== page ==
University of Oregon School of Law

The information on this page was provided by the law school.

Official Guide to ABA-Approved JD Programs

A History of Leadership, Innovation, and Social Justice

Founded in 1884, the University of Oregon School of Law is Oregon’s only public law school and is recognized for its history of leadership, innovation, and its long-standing commitment to social justice. The School of Law is one of several professional schools of the University of Oregon, which is located in Eugene, the state’s second largest city. The School also offers a program for third-year law students at the Downtown Portland campus of the University. The University of Oregon is a “Tier 1” national public research university and is the only Oregon institution elected to membership in the prestigious Association of American Universities.

The University of Oregon School of Law, in 1923, became one of the first law schools to be accredited by the American Bar Association. Oregon Law is regarded as one of the best law schools in the state, and as one of the top public law schools for environmental law, dispute resolution, and legal research and writing. The School of Law has enjoyed such national recognition for more than a decade.

The academic experience is appropriately competitive, but is also defined by a strong camaraderie among its students. This reputation has increasingly attracted a large percentage of students from outside of Oregon. In 2017, that percentage was 71 percent. Students and faculty at Oregon Law share a fundamental optimism for the study of law and its practice. Graduates, focused on the unique work-life balance that characterize the Pacific Northwest, practice principally in Seattle and Portland, though Oregon Law alumni also work throughout the West and in Washington, DC.

Invested Students Investing in Others

Oregon Law students aspire to do many things: help new businesses grow, influence water resource policy, protect the rights of those aspiring to be citizens, represent athletes, assist families in distress, mediate labor disputes, ensure sustainable futures for nonprofits, advocate for veterans, and create global partnerships. They are inspired by experiences in which more than one-third of the 1L class has volunteered, interned, or worked abroad, with 25 percent speaking more than one language. The majority are women and almost 20 percent identify as students of color. In the fall 2017 entering class, the 144 1L students came from 30 states and 90 universities and colleges. Outside of the strength of its overall ranking, students are attracted to the small, personal law school experience; the program options, resources, and options offered by a large research university of 24,000 students; and the national recognition that comes with a university alumni network of more than 231,000.

A Passionate, Innovative Faculty

Oregon Law professors have long been committed to maintaining a teaching environment that demands the best from their students. Standards of performance are high, but support is always available, exemplified by the open-door policy of the faculty. Professors are passionate about their research and integrate their scholarship into the classroom to engage and inspire their students. Faculty are global in their outlook and reflect a range of backgrounds unique among smaller law schools. They are innovators, on the cutting edge of contemporary issues: advancing atmospheric trust litigation, advocating for a new parent-partner legal status, improving clarity on issues around implicit bias, and helping reform the nation’s criminal defense system. The scholarly work of the faculty is the foundation for an exceptional academic experience.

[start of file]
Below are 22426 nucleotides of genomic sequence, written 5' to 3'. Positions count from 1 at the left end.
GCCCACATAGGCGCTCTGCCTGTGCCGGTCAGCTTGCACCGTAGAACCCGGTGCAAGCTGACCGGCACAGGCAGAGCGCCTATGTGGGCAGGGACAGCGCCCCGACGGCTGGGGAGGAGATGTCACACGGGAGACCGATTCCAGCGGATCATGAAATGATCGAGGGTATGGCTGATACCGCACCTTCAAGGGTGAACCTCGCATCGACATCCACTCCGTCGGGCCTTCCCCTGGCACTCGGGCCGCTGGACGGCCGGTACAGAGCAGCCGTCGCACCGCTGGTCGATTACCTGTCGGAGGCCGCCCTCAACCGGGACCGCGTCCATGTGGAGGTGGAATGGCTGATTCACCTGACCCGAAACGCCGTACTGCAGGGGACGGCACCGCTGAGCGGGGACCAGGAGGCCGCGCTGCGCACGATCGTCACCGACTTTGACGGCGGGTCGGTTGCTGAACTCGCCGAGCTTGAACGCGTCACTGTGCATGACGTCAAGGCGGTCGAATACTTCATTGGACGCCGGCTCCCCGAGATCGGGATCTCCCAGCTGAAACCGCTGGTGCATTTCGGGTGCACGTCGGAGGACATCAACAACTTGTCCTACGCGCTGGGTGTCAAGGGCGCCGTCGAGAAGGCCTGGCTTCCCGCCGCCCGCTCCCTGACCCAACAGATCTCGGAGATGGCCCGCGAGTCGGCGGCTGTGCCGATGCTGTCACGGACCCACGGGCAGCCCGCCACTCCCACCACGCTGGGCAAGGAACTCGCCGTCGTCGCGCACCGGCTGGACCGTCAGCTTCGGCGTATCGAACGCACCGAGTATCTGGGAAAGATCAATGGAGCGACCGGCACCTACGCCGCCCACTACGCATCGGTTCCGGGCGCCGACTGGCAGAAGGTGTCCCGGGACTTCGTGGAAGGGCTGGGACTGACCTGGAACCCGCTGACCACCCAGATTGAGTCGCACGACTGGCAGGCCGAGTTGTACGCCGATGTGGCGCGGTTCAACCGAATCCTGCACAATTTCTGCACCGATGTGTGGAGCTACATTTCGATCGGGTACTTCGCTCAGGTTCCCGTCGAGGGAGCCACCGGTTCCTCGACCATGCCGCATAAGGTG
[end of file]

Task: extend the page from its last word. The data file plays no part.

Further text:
Outstanding Facilities in Eugene and Portland

The award-winning William W. Knight Law Center is home to the University of Oregon School of Law and is across from Historic Hayward Field on the university’s 295-acre campus in Eugene. The exterior design of the building reflects the tradition of legal education, while the interior boasts its status as a state-of-the-art facility. The Knight Law Center includes the spacious Jaqua Law Library and its many group and individual study rooms, Wayne Morse Center for Law and Politics, and the Environmental and Natural Resources Center, an inspiring central commons, and an expansive, outdoor courtyard that looks to the Coburg Hills. In addition to other offices and meeting spaces, the Knight Law Center also includes a branch of the university’s Duck Store. The building also regularly presents gallery shows of painting, photography, and historical exhibits from the region.

Our secondary home is at the University of Oregon-Portland, in the historic White Stag Block on Portland’s beautiful waterfront, near the heart of the city’s busy legal and business community. A cohort of third-year students will spend their final year of law school living and studying in Portland, where they have access to a legal network which features the highest concentration of Oregon Law graduates anywhere.

A Curriculum Designed for Success